Appearances can be deceiving, especially on social media, as Amber Smith well knows.
The British woman posted selfies before and after suffering from a panic attack, along with a very frank post about the stigma of living with anxiety and depression.
And Smith clearly struck a nerve. The post was shared more than 17,000 times.
In Canada, anxiety is a common mental health issue, with some 12 per cent of people experiencing anxious episodes on a given day.
But for some reason, as prevalent as anxiety is, we still don't own it.
For some reason the face we present to the world is one like Smith shared: “Dressed up, make up done, filters galore.”
Smith goes on to educate others over the judgment and misunderstanding she regularly faces over her anxiety:
“I’ve been battling with anxiety and depression for years and years and there’s still people that make comments like ‘you’ll get over it,’ 'you don’t need tablets, just be happier,’ 'you’re too young to suffer with that',” she wrote.
“F*** YOU. F*** all of you small minded people that think that because I physically look 'fine’ that I’m not battling a monster inside my head every single day.”
Like depression, suffering from anxiety doesn't make you weak. It doesn't make you less. If anything, it makes you human.
Smith cites that one in three people will suffer from a "mental illness at some point in their life." Anxiety knows no boundaries. It isn't selective. Smith is proof that it can - and does - happen to the pretty and the young, too.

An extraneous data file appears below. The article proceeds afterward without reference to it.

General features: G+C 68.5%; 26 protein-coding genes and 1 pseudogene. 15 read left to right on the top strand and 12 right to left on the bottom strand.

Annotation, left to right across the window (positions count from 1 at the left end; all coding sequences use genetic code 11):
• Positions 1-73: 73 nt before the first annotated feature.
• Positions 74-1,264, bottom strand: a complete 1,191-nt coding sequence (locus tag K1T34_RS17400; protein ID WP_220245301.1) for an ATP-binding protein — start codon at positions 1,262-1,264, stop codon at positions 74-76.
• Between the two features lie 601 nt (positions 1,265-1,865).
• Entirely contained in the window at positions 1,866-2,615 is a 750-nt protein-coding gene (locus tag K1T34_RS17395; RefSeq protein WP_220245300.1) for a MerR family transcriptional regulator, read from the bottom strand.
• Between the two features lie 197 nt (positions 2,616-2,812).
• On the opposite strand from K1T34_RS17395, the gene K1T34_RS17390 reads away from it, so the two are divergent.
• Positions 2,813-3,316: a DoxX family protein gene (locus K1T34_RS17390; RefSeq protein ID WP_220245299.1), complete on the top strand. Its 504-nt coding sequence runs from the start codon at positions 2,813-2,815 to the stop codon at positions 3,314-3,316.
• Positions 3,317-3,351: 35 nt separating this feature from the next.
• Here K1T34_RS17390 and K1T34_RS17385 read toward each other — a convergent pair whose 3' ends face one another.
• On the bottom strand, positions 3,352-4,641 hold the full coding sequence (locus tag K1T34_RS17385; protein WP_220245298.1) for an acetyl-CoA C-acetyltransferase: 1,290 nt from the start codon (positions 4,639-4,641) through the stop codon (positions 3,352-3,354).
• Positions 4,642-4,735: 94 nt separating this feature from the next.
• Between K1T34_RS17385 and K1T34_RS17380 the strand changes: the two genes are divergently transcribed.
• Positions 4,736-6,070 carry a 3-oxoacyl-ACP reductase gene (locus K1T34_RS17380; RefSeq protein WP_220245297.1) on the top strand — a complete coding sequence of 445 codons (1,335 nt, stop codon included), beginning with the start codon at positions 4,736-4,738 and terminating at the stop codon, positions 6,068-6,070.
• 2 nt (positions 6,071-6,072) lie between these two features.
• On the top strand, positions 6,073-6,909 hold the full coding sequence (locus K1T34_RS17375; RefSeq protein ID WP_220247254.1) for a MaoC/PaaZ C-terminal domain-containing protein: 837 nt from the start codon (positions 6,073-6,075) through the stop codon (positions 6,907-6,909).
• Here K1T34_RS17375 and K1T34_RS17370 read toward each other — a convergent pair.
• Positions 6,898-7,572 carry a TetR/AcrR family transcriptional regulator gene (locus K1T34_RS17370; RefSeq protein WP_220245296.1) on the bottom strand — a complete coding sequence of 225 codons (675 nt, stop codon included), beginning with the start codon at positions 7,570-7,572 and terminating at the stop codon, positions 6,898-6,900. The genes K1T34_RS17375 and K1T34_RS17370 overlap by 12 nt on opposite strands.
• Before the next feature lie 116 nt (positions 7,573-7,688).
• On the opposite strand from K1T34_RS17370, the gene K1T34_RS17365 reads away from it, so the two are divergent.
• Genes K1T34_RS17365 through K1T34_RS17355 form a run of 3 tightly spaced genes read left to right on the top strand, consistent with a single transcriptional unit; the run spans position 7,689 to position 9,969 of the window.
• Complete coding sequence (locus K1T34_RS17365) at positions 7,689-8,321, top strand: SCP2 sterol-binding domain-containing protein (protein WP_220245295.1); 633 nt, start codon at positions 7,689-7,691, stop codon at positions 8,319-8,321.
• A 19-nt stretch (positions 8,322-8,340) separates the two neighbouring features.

I've only had a panic attack once, and I can tell you it's not something I would wish on an enemy. I raced outside of a class I was attending, leant against a brick wall, hyperventilating. I dialled my husband, convinced that I was dying.
It felt exactly like a heart attack. It wasn't just happening inside my mind. It was happening inside my body. I wasn't imagining it.
Though an attack only lasts a matter of minutes, symptoms can include "accelerated heart rate, sweating, trembling, shortness of breath, chest pain, numbness, nausea," according to the Anxiety and Depression Association of America.
It takes a brave person to make herself vulnerable like Smith did. I was too young and scared and proud to understand. But that was then.
No one deserves to be judged or to suffer in silence.